UPDATED, Wednesday, Dec. 3, 8:35 p.m. EST: During a press conference at the National Action Network headquarters in New York City, Rev. Al Sharpton announced a national march in Washington, D.C. on Saturday, Dec. 13 to ask the U.S. Department of Justice to investigate the Eric Garner, Mike Brown and Tamir Rice cases. During the presser Garner’s widow, Esaw answered a reporter who asked he if she accepted Pantaleo’s apology by saying, “Hell, no! The time for remorse was when my husband was yelling to breathe. That would have been the time to show some type of remorse, or some type of care for another human being’s life, when [Eric Garner] was screaming 11 times that he can’t breathe. So there’s nothing that [Pantaleo], or his prayers or anything else that would make me feel any different. No, I don’t accept his apology, I could care less about his condolences.”
UPDATED, Wednesday, Dec. 3, 8:00 PM EST:
President Barack Obama, who was hosting the White House Tribal Nations Conference at the Capital Hilton in Washington, D.C., responded quickly to the decision, saying it illustrates problems between law enforcement and minority communities.
I hope you’ll allow me this indulgence before I get started talking about what we have accomplished and what we still have to accomplish — because one of the things about being President is news breaks, and it’s important for people to hear how I feel and how I’m thinking about some important issue that we face in this nation.
Some of you may have heard there was a decision that came out today by a grand jury not to indict police officers who had interacted with an individual with Eric Garner in New York City, all of which was caught on videotape and speaks to the larger issues that we’ve been talking about now for the last week, the last month, the last year, and, sadly, for decades, and that is the concern on the part of too many minority communities that law enforcement is not working with them and dealing with them in a fair way.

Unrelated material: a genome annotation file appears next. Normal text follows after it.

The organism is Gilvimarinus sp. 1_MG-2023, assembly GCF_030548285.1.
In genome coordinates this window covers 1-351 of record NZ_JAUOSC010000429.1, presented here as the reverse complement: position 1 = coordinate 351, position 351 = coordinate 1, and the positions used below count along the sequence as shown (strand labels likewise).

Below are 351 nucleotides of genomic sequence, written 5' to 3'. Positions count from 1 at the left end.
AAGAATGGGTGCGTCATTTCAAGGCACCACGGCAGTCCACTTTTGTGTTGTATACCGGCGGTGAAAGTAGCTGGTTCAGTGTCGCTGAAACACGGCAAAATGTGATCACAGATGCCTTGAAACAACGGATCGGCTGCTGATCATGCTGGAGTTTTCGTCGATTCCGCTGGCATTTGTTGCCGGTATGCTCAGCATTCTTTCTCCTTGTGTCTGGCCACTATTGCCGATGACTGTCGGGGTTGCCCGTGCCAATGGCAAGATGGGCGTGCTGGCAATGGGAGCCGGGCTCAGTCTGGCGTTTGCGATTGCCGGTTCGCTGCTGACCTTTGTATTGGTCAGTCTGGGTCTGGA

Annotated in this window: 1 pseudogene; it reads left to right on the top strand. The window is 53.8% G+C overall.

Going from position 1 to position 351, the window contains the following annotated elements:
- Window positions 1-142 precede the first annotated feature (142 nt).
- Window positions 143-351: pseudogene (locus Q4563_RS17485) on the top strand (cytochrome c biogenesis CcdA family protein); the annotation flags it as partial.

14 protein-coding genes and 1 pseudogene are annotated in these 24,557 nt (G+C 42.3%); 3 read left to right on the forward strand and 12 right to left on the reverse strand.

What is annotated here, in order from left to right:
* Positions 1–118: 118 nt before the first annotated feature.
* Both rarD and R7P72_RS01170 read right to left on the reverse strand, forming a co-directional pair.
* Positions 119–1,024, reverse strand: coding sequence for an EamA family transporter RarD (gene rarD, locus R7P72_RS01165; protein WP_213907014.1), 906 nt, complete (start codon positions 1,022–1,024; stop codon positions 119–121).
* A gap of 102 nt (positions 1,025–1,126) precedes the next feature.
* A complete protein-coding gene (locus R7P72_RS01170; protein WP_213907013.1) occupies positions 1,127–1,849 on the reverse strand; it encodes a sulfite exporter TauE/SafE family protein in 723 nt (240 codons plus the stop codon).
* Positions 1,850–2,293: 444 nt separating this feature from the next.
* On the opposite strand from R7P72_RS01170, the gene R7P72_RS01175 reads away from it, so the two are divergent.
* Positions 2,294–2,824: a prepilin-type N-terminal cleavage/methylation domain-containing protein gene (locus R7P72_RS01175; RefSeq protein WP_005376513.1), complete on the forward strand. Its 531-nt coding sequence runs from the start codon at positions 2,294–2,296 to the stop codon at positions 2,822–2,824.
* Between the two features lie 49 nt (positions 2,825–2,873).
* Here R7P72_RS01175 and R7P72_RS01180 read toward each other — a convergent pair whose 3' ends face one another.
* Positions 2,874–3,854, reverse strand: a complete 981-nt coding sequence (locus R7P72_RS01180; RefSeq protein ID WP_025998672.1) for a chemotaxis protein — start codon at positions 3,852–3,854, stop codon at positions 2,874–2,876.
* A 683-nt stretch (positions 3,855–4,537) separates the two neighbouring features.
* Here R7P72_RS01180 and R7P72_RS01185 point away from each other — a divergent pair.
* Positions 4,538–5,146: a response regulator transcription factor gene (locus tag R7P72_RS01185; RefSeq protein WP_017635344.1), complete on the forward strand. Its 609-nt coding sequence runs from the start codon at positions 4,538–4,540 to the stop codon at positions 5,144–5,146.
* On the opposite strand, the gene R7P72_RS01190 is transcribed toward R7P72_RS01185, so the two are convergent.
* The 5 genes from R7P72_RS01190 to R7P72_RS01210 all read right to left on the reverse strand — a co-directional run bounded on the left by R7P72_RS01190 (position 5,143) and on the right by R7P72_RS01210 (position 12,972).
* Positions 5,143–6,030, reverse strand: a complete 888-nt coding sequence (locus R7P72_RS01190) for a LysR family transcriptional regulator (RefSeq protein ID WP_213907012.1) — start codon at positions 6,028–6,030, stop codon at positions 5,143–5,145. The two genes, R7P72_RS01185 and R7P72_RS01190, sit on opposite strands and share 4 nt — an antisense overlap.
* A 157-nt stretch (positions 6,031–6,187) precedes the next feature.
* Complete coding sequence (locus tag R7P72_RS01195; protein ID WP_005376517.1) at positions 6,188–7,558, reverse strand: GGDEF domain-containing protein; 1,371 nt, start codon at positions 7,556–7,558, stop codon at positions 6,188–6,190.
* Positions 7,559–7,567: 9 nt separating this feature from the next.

And there’s going to be, I’m sure, additional statements by law enforcement. My tradition is not to remark on cases where there may still be an investigation. But I want everybody to understand that this week, in the wake of Ferguson, we initiated a task force whose job it is to come back to me with specific recommendations about how we strengthen the relationship between law enforcement and communities of color and minority communities that feel that bias is taking place; that we are going to take specific steps to improve the training and the work with state and local governments when it comes to policing in communities of color; that we are going to be scrupulous in investigating cases where we are concerned about the impartiality and accountability that’s taking place.
And as I said when I met with folks both from Ferguson and law enforcement and clergy and civil rights activists, I said this is an issue that we’ve been dealing with for too long and it’s time for us to make more progress than we’ve made. And I’m not interested in talk; I’m interested in action. And I am absolutely committed as President of the United States to making sure that we have a country in which everybody believes in the core principle that we are equal under the law. (Applause.)